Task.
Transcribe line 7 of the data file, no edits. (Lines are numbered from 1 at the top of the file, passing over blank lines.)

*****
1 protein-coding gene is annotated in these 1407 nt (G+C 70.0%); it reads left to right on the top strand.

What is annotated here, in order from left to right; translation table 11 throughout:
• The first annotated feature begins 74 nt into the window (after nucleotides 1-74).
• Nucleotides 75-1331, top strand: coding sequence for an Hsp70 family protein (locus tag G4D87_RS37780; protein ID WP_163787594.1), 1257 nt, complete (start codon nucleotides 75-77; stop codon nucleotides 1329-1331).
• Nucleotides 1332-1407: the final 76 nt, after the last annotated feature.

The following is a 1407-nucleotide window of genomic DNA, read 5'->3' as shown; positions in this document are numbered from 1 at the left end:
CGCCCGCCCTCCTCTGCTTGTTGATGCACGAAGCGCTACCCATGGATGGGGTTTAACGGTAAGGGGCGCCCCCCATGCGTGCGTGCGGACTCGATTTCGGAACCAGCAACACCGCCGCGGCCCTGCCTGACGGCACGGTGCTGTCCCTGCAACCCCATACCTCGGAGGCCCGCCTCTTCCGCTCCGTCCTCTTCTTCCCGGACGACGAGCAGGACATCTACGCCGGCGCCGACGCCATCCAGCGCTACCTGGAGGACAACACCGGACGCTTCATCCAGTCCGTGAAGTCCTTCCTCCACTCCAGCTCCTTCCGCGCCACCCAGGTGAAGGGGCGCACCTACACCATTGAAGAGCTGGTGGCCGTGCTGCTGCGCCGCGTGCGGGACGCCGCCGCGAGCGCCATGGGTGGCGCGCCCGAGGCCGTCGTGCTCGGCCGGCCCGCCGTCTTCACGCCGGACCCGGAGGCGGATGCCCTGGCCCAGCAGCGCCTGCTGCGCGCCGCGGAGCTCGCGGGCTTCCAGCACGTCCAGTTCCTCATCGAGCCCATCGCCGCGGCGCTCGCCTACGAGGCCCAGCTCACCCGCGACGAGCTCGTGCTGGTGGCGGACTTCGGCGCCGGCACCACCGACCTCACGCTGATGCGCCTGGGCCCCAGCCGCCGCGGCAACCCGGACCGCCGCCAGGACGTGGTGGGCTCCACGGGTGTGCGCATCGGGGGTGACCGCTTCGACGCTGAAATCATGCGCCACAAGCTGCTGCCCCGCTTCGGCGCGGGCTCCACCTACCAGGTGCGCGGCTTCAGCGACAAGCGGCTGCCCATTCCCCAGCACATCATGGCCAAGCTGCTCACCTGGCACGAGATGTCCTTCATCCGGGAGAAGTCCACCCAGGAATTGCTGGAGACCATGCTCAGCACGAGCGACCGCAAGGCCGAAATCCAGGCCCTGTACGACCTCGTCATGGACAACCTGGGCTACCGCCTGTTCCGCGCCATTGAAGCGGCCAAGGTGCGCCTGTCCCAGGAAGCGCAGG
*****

CGCCCGCCCTCCTCTGCTTGTTGATGCACGAAGCGCTACCCATGGATGGGGTTTAACGGTAAGGGGCGCCCCCCATGCGTGCGTGCGGACTCGATTTCGGAACCAGCAACACCGCCGCGGCCCTGCCTGACGGCACGGTGCTGTCCCTGCAACCCCATACCTCGGAGGCCCGCCTCTTCCGCTCCGTCCTCTTCTTCCCGGACGACGAGCAGGACATCTACGCCGGCGCCGACGCCATCCAGCGCTACCTGGAGGACAACACCGGACGCTTCATCCAGTCCGTGAAGTCCTTCCTCCACTCCAGCTCCTTCCGCGCCACCCAGGTGAAGGGGCGCACCTACACCATTGAAGAGCTGGTGGCCGTGCTGCTGCGCCGCGTGCGGGACGCCGCCGCGAGCGCCATGGGTGGCGCGCCCGAGGCCGTCGTGCTCGGCCGGCCCGCCGTCTTCACGCCGGACCCGGAGGCGGATGCCCTGGCCCAGCAGCGCCTGCTGCGCGCCGCGGAGCTCGCGGGCTTCCAGCACGTCCAGTTCCTCATCGAGCCCATCGCCGCGGCGCTCGCCTACGAGGCCCAGCTCACCCGCGACGAGCTCGTGCTGGTGGCGGACTTCGGCGCCGGCACCACCGACCTCACGCTGATGCGCCTGGGCCCCAGCCGCCGCGGCAACCCGGACCGCCGCCAGGACGTGGTGGGCTCCACGGGTGTGCGCATCGGGGGTGACCGCTTCGACGCTGAAATCATGCGCCACAAGCTGCTGCCCCGCTTCGGCGCGGGCTCCACCTACCAGGTGCGCGGCTTCAGCGACAAGCGGCTGCCCATTCCCCAGCACATCATGGCCAAGCTGCTCACCTGGCACGAGATGTCCTTCATCCGGGAGAAGTCCACCCAGGAATTGCTGGAGACCATGCTCAGCACGAGCGACCGCAAGGCCGAAATCCAGGCCCTGTACGACCTCGTCATGGACAACCTGGGCTACCGCCTGTTCCGCGCCATTGAAGCGGCCAAGGTGCGCCTGTCCCAGGAAGCGCAGG